Rough course draws competitive cyclists from all over to Pratt for the Open Range Gravel Race

Brandon Case
Pratt Tribune
A road race competitor from 2019 rides across pastureland in Pratt or Barber county, part of the Open Range Gravel Race course.

After a year’s hiatus, the Open Range Gravel Race is back on and in less than a month, more than 400 bicyclists from 15 states will descend upon Pratt. On April 23 and 24 all ages will pit their skills against nature on cow paths, sand roads and hill-filled backroads in Pratt and Barber counties.

Participants will travel from as far away as Oregon and Florida to ride a course which departs from Lemon Park and then heads south into Pratt County before winding through the Gypsum Hills of Barber County (including several miles on private ranch lands), and finally circling back into Pratt.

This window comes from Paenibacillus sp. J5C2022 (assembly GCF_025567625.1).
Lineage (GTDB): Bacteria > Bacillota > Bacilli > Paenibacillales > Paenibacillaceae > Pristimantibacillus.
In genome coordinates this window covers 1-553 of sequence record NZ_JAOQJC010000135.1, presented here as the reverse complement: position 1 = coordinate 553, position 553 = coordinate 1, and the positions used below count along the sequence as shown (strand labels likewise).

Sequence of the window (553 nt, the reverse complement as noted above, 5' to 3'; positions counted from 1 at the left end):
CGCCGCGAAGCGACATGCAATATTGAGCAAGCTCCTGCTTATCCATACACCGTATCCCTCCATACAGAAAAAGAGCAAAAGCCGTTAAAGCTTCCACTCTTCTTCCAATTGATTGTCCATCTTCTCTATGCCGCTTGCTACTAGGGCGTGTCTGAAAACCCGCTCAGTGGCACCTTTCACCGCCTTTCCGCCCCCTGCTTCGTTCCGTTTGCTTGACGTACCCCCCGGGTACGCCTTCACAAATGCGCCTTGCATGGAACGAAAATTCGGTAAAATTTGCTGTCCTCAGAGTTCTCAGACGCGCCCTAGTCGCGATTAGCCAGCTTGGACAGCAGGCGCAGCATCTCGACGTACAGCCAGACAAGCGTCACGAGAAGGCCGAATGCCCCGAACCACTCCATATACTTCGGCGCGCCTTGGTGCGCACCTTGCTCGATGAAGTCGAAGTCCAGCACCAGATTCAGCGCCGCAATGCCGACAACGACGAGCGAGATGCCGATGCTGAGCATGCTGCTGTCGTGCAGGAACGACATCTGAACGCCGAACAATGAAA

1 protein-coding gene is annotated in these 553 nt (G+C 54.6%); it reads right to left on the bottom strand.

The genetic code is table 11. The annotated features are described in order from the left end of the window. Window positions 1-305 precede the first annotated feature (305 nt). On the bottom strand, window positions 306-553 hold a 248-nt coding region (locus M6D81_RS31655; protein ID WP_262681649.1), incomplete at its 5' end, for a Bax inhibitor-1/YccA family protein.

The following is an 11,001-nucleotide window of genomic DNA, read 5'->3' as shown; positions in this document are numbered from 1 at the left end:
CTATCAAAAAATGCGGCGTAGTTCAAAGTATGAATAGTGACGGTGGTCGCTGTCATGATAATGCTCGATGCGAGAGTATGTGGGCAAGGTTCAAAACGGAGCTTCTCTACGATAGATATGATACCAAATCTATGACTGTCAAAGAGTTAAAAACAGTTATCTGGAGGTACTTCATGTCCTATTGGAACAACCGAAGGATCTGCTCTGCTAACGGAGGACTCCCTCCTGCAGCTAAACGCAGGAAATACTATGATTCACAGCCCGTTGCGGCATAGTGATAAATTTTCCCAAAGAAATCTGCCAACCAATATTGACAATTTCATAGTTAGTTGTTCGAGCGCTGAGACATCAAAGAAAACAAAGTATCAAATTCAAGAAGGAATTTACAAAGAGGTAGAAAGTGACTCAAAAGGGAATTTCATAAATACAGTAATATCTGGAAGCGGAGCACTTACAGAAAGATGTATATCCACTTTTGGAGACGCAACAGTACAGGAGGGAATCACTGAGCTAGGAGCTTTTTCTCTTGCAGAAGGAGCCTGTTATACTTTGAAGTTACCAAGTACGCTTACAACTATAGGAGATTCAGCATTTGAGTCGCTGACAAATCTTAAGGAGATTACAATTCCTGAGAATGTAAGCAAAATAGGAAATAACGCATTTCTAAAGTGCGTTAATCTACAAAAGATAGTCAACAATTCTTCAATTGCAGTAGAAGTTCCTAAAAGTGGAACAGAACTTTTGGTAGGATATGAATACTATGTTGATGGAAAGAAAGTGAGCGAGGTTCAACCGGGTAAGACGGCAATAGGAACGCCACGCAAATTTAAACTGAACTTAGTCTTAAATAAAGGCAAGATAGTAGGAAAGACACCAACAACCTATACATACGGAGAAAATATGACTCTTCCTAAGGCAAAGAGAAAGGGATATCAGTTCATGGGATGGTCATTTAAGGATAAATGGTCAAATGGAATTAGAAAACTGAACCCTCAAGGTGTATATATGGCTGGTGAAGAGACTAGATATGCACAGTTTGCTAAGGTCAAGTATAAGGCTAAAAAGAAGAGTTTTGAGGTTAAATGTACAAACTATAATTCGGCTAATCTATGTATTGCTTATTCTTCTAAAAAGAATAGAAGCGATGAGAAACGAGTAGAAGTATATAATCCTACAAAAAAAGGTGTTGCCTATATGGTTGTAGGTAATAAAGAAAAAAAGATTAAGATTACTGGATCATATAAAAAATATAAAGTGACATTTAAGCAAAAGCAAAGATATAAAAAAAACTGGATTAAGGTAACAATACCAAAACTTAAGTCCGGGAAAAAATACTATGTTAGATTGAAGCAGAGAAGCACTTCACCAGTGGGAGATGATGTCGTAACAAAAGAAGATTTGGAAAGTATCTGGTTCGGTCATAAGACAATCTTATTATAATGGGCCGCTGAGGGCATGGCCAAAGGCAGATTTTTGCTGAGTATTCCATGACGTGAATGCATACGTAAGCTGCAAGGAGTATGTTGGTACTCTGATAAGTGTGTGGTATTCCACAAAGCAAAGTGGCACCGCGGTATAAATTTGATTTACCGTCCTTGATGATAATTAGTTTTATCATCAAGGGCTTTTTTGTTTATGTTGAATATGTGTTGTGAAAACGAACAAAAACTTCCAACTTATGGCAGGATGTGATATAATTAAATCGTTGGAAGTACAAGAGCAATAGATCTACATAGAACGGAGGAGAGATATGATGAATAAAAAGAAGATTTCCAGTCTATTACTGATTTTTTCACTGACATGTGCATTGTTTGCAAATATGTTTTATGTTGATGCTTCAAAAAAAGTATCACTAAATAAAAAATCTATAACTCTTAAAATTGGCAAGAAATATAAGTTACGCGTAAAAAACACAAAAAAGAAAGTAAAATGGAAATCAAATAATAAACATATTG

While the race component of the event is one day, the Open Range Gravel Tour happens over the course of two days.

This year’s 200K Race will feature numerous cat- egories, including the fol- lowing: Men's Open, Women's Open, Men's Masters (50+), Women's Masters (50+), Single Speed (fixed gear bike), Fatbike (tire width mini- mum 3.8"), Tandem. (no e-bikes or recumbent).

A noncompetitive100K race will also be part of the Saturday event.

According to Eric Sutton, race organizer, proceeds from the 2020 event raised $6,400, with bene- ficiaries including the Pratt Public School Foundation, Father’s House of Worship in Sun City, and the North- ern Barber County Recreation Commission in Med- icine Lodge.

The first and second place winners of last year’s 200K Open Range Gravel Race, Jonathan Cavner and Nick Gould, both hailed from Colorado Springs and also had a phenomenal average speed of 17.9 mph. This would be considered a good average speed on a smooth, paved road, unlike the bumpy cow pasture, rough and sandy dirt roads that were part of the race route.